It's an awfully ignorant thing to say, but even without being told that Big Harp lead singer Chris Senseney was born in "the Western Nebraska cow town of Valentine" with a population of less than 3,000 people, something would have told you that long before reading about him. What you hear in the words that he writes, which appear on the group's debut album from last year, "White Hat," and in a new song that appears here, is the kind of breathing room and some of that country laze that you just can't get into a soul any artificial way. Those who were born in places where they were outnumbered by the number of head of cattle in a five-mile radius come to terms with things in an entirely different manner. We've spent hours staring at cows lifting their tails into starched, loose U-shaped curves and taking the most serious, plopping shits and gushing pisses you've ever seen, actually marveling at the process and the quantity. We've spent the same amount of time watching hogs root around in the yard with their snouts, eating crap and dirt, being assholes to other hogs, chewing their tails off, killing other pigs, eating them. We've had hours and hours of going back and forth in fields, working the soil, planting or harvesting crops and we uses those hours -- we use all of that staring and watching -- to think about stuff that we can't when we're anywhere else. When you're around millions of other people, or living in a city of millions upon millions of other people, why would you ever think about the cannibalistic nature of hogs, the cool way that rabbits and pheasants run down the rows, dodging wheels and loud machines when they're spooked out of the overgrowth or the excretion processes of cows if you were spoiled by all the lights, cars, colors and people that you could ever want in those big cities?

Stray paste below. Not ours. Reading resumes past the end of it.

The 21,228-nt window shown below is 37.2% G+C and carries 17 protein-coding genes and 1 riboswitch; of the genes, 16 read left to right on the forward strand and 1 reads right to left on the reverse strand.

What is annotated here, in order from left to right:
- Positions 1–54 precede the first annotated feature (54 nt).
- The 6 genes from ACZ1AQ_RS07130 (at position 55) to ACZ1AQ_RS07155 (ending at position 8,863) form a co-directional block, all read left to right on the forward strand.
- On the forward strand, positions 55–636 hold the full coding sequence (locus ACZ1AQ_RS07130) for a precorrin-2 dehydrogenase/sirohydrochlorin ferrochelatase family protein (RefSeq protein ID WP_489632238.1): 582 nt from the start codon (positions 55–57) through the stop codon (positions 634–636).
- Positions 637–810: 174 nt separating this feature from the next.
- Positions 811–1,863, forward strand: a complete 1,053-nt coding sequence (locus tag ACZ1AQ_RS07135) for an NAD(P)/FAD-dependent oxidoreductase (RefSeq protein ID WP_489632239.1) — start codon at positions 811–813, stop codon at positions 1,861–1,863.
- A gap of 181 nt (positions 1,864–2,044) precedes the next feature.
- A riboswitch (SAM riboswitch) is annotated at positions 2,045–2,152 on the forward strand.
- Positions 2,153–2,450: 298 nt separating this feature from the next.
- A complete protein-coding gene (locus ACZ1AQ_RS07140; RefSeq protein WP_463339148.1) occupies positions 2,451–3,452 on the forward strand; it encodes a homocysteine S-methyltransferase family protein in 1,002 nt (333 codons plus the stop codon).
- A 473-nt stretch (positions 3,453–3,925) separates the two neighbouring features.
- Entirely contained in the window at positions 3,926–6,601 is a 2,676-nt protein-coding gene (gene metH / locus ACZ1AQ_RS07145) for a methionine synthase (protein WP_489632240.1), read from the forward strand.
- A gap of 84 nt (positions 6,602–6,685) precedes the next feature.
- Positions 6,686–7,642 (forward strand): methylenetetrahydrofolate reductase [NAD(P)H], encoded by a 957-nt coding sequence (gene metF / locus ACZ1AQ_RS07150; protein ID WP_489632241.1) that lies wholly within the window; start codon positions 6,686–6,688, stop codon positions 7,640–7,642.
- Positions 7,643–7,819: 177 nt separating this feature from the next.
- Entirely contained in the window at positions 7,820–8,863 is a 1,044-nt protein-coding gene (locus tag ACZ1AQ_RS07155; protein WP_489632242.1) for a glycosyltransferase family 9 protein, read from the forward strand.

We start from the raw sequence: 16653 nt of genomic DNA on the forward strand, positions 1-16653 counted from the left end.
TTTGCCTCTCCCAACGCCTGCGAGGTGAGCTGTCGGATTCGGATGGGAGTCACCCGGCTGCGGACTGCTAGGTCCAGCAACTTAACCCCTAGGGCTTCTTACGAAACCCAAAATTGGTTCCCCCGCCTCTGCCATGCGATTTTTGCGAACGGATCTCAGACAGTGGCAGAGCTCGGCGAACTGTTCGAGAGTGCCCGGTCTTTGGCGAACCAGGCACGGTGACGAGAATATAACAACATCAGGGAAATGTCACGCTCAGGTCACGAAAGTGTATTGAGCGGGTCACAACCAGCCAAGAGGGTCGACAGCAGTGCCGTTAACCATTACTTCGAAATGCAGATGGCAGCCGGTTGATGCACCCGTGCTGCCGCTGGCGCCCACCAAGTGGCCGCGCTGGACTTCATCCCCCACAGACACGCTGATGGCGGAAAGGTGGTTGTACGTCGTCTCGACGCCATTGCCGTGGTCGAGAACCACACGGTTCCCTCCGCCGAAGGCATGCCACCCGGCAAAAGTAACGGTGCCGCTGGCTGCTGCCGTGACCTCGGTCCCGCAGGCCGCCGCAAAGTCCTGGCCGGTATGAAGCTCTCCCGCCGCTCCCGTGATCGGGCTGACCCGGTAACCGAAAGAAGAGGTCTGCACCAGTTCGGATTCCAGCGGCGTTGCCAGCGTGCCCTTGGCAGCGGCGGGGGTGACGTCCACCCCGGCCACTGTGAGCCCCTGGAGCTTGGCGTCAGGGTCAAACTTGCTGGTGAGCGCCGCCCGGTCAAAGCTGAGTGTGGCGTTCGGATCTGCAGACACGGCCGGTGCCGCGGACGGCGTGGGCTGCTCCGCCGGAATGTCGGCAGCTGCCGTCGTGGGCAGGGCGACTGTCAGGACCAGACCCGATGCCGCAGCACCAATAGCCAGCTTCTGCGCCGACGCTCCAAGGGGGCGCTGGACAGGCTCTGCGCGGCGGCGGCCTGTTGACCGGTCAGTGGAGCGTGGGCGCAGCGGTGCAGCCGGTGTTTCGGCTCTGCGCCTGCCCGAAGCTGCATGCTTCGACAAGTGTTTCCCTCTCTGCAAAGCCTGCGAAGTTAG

Sure, you could allow yourself to be consumed by thinking about those whooshing past you, with their backpacks, briefcases, laptops and phones, disjointed from the space they occupy, just getting from here to there because they're so important and everything they're doing is of the utmost urgency. You could wonder about what their peccadilloes are and how they happened, but most of the time, these come down to people just acting poorly and making dumb decisions. We happen to ourselves all the time. The world doesn't beat us, we beat ourselves. Seeing that all it takes are a few decades of rain and snow, along with no new paint jobs, and the wood in a perfectly sound barn will begin to rot and tilt until it's an eyesore and needs to be bulldozed, is proof of that. So is watching cows and hogs and chickens, realizing that those tendencies are a connective tissue between animals and people. We kill our own too and we're assholes a lot of the time. These animals just don't know that they should be depressed about such things.
Senseney and his wife, Stefanie Drootin-Senseney (who plays bass and contributes backing vocals in the band), take in a world that's in shambles -- their words -- and they try to understand it and explain it, the best that they can. With Senseney, he's blunt and sees the shit for what it is. He sings, "Everybody wants to pull a statue down/Everybody wants to see blood." He observes that "a table grows cold when" a gambler's "pushing too hard on his streak" and that no one catches a break just because they need one. "White Hat" somehow makes us think about the connections between the beastly and civil parts of ourselves, and how we're so good at seeing them in others. Senseney offers these words in "Other Side of the Blinds," a brilliant, new story-song that we wished would never end, playing like Larry McMurtry rewriting a Cormac McCarthy book. He sings, "The sky is a boxer/With crowds in his eyes/And splashes of red across his cheek/Taking a jab to the back of the neck/Cause he wouldn't go down in the ring/Now the ground is turning all to mud/From an unpredicted rain/And the roots that fastened the hillside/Have long dissolved away/On the rough motel sheets/There's a couple sliding apart/Gathering their things so that they don't know/What his babies do in the dark." We still feel small and mostly unprepared, but exponentially wiser.